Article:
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Senator Ed Markey: 'GOP, In A Modern Era, Stands For 'Gas And Oil Party'

Navajo Nation Washington Office/Flickr Creative Commons

During the confirmation hearing for Scott Pruitt, President-elect Trump's nominee to head the Environmental Protection Agency, Senator Ed Markey asked Pruitt point-blank if he believed climate change was a hoax. 

"Donald Trump has called global warming a hoax caused by the Chinese," Markey said. "Do you agree that global warming is a hoax?"

Pruitt replied, "I do not."

"So Donald Trump is wrong?" Markey asked. 

"I do not believe climate change is a hoax," Pruitt responded.

Throughout the hearings, Markey has positioned himself as a sharp critic of Trump's nominees, particularly in relation to their views on the environment. But he acknowledges that it will still be difficult for Democrats to block any of their confirmations.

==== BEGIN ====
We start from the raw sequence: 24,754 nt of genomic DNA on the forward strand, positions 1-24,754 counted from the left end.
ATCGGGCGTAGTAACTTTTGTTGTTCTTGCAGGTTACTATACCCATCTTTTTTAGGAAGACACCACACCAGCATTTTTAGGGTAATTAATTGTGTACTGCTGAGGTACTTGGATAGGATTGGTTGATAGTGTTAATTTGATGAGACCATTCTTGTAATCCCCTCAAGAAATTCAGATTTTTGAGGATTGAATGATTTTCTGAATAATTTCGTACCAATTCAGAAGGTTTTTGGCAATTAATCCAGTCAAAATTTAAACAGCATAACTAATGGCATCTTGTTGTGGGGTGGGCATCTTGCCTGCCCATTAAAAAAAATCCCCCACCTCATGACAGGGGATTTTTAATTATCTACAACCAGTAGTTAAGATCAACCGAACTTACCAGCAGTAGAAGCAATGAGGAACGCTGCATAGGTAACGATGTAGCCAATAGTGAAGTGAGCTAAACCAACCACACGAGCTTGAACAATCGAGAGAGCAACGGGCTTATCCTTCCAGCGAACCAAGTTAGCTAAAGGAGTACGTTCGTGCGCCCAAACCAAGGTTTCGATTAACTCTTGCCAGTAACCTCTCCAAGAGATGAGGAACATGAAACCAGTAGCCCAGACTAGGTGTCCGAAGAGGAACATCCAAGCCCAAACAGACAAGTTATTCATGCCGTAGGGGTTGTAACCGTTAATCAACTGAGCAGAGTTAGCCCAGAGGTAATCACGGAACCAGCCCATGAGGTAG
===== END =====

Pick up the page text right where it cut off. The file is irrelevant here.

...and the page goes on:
"Let's be honest, GOP, in a modern era stands for 'Gas and Oil Party,'" Markey told Boston Public Radio Thursday.

"To have any of these Republicans who are in the Senate break off from the party of orthodoxy in order to block any of these nominees is not going to be easy," he said.

Markey has said he is particularly concerned about Pruitt, as well as Trump's nominee for Secretary of State, Rex Tillerson—former Exxon Mobil CEO—and former Texas Governor Rick Perry for Secretary of Energy.

"This is no longer the party of Teddy Roosevelt. It's no longer even the party of Richard Nixon, who created the E.P.A. in 1970. It's a completely different Republican Party, and we're going to have to fight as hard as we can," Markey said.

Ironically, a rule change implemented by the Democrats themselves in 2013 is making their resistance to Trump's nominees now more difficult. Three years ago, Democrats voted to change Senate rules and lower the threshold for cabinet confirmations and federal judgeships from 60 to 51 votes. 

But Markey says all the party can do now is look forward.

"Looking in a rearview mirror really isn't helpful. All we can deal with is what we've got right now, and for the time being at least, we've still got a 60 vote threshold for Supreme Court justices. We'll live with whatever it is we have to deal with right now," Markey said.

To hear more from Senator Ed Markey, tune in to Boston Public Radio above.

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